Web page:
Can you hear that? The end of the financial year (EOFY) is rapidly approaching. How ready are you for it? You don’t need to wait until June to get started, in fact you shouldn’t!
Alleviate any EOFY stress and begin preparing now. There are several things you can do to get ready to lodge your tax on time and to prepare yourself for the year ahead. We’ve assembled this helpful checklist for small business owners to avoid that tight band of tension encircling your temples come the end of financial year.
1) Comply with ATO requirements
Oh yes. The big one. At the conclusion of the financial year, this is the obvious consideration for your EOFY tasks.
- File your income tax return
- Complete a Business Activity Statement (BAS),
- Reconcile your PAYG withholding payment summary report, and payroll tax.
2) Look to your financial software
This is the foundation of your businesses financial management. A powerful and robust cloud-based software service is inexpensive these days and provides functionality that you will find invaluable by the time the EOFY rolls around.
Most online accountancy services will enable you to collaborate with your accountant in real-time, along with an automated bank data feed – perfect for EOFY.
3) Reconcile your accounts
All of your major accounts need to be reconciled. Get on it now. This activity includes:
- Your bank and investment accounts.
- Customers who have large outstanding amounts they are yet to pay.
- Your own debts with suppliers and other creditors.
- Equipment you have leased.
- Office leases.
4) Reconcile your payroll
As well as reconciling debts with external businesses, it’s also important to reconcile your internal payroll concerns. Outstanding leave, superannuation, and long-service entitlements are just some of the many payroll matters that have financial commitments attached.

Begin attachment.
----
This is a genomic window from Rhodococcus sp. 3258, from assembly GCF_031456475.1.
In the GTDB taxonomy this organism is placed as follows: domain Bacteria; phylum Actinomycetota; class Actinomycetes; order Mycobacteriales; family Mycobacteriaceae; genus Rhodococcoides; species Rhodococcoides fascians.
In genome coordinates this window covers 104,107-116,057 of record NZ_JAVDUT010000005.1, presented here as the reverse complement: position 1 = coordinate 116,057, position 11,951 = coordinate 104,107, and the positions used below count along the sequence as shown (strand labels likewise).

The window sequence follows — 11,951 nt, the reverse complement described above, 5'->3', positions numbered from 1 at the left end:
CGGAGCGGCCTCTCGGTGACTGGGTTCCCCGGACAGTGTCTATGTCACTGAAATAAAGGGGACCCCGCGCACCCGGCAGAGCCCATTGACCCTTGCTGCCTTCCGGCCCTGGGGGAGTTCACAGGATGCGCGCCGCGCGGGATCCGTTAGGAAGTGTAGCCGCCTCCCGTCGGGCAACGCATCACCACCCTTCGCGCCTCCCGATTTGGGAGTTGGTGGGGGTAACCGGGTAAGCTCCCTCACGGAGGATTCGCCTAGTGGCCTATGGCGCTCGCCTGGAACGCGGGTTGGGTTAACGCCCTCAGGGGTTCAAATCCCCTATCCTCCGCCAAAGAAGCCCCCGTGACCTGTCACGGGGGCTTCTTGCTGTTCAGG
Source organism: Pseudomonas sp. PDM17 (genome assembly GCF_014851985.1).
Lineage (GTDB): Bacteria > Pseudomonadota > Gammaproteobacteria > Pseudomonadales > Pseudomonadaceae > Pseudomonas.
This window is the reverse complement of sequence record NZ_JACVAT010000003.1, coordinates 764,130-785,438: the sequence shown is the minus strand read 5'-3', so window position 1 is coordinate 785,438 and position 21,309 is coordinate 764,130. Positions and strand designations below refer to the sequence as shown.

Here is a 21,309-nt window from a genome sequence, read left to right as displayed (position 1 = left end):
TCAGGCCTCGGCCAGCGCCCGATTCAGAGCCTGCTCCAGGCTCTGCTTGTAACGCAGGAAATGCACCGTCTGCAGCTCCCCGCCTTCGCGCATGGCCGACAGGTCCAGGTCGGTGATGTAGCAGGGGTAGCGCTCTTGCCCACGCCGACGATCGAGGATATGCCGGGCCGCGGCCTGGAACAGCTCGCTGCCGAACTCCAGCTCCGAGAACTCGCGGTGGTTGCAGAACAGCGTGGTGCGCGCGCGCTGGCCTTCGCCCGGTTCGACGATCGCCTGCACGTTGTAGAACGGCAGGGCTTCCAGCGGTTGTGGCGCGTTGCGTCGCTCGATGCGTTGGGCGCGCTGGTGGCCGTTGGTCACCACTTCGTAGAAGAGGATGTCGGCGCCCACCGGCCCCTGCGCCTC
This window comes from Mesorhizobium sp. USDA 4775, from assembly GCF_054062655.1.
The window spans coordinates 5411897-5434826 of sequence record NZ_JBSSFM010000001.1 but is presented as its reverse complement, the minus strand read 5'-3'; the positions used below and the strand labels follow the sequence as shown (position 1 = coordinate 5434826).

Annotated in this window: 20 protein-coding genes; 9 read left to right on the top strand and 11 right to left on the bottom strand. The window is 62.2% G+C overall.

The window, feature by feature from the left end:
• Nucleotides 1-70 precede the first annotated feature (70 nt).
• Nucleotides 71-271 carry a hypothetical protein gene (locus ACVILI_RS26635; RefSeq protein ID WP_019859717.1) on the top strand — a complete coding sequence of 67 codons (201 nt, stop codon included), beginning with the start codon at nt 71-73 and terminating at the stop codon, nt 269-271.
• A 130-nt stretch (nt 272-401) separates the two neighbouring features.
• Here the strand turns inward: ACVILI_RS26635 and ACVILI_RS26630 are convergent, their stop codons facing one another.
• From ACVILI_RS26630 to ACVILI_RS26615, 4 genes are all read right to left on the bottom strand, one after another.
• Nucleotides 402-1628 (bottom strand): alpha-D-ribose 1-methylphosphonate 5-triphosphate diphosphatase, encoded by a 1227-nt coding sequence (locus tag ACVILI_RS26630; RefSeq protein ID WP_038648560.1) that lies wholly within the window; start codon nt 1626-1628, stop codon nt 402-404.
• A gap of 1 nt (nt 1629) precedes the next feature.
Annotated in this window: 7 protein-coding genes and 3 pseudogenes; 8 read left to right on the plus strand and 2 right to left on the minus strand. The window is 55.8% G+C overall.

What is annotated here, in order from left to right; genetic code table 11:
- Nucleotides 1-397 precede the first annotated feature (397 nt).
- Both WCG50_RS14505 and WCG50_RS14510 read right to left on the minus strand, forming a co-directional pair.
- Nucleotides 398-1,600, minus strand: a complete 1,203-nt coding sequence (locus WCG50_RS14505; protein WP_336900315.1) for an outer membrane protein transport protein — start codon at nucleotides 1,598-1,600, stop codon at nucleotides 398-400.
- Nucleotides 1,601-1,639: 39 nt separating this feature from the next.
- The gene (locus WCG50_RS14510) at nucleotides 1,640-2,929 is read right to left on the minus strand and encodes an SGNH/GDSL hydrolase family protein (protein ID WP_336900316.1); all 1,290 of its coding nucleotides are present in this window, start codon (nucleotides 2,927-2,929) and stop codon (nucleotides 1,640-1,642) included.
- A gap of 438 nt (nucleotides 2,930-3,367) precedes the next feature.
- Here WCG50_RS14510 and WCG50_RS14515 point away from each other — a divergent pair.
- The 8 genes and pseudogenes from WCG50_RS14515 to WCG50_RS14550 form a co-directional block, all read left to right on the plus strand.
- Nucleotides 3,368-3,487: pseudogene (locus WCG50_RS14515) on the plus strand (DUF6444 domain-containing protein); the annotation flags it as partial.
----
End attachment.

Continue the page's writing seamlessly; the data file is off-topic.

5) Review your working capital
Have you accounted for all of your stock balances? The end of financial year is a great time to clear out obsolete stock with a sale. In addition, it may be time to evaluate ordering procedures to minimise excess stock concerns.
For small businesses that specialise in professional services, work-in-progress is capital that must be accounted for. Are any resources being held-up with individual projects? Are your clients paying their bills on time for ongoing work?
6) Create a valuation of your assets
Determine the true market value of your holdings for future investment opportunity. Accurate market valuations can be used for access to bank loans to further develop your business, or to sell-off valuable assets that you’re not utilising.
7) Review your IT systems
Are all of your current software licenses up to date/paid for? With many software packages now shifting to embrace cloud-based services, it’s now becoming far more difficult to use software with expired licenses. While on the topic of cloud computing, with so many software services embracing the cloud, is your office’s broadband connection robust enough to deal with the constant connection to the Internet that your staff require to perform their duties? Regular review of your speeds is a great idea.
It’s also a good time to ensure that all of your domain names are registered and that you are aware of any expirations taking place over the next financial year. A domain name is tied to the very brand of your company and for any business that conducts online transactions; the domain name is your link to the Internet. Without it, customers will be unable to reach your website. Furthermore, an expired domain name will lead customers to believe that your business has ceased trading or is in dire financial trouble.
8) Set financial performance targets
Did you meet your targets this year? And where do you want them to be at the conclusion of the next financial year? Now is the time to put in place realistic targets throughout the financial year for you to stay on track.
9) Establish a cash flow forecast
Plan ahead for your flow of cash. After all, if your business runs out of cash and is not able to obtain new financing, it will become insolvent. Stick a fork in it – it’s done. You need to be aware of any potential cash flow shortfalls now so you can ensure that your staff and suppliers are paid up.
If your company invoices clients, it is important to identify any clients who are not paying their debts to you in the required time-frame. Stay aware of dates that invoices are due, along with any other significant dates relating to your cash flow.